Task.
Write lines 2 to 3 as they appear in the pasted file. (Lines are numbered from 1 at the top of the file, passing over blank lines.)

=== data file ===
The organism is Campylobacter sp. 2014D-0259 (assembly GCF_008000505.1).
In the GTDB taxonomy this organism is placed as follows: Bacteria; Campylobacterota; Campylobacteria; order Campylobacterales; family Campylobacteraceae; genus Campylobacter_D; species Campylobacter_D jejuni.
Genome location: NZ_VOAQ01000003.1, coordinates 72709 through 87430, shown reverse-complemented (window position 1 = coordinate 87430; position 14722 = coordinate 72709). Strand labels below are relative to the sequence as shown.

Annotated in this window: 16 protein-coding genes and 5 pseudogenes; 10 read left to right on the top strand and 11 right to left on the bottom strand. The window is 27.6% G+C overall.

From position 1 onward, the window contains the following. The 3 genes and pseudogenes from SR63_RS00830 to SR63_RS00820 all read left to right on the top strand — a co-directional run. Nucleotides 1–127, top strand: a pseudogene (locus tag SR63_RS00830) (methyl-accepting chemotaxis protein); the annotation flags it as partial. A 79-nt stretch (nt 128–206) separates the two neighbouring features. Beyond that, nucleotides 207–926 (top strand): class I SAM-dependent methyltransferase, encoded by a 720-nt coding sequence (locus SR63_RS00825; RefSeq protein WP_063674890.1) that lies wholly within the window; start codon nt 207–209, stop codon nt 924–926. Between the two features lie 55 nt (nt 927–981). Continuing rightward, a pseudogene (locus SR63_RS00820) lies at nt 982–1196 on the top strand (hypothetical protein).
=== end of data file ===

In the GTDB taxonomy this organism is placed as follows: Bacteria; Campylobacterota; Campylobacteria; order Campylobacterales; family Campylobacteraceae; genus Campylobacter_D; species Campylobacter_D jejuni.
Genome location: NZ_VOAQ01000003.1, coordinates 72709 through 87430, shown reverse-complemented (window position 1 = coordinate 87430; position 14722 = coordinate 72709). Strand labels below are relative to the sequence as shown.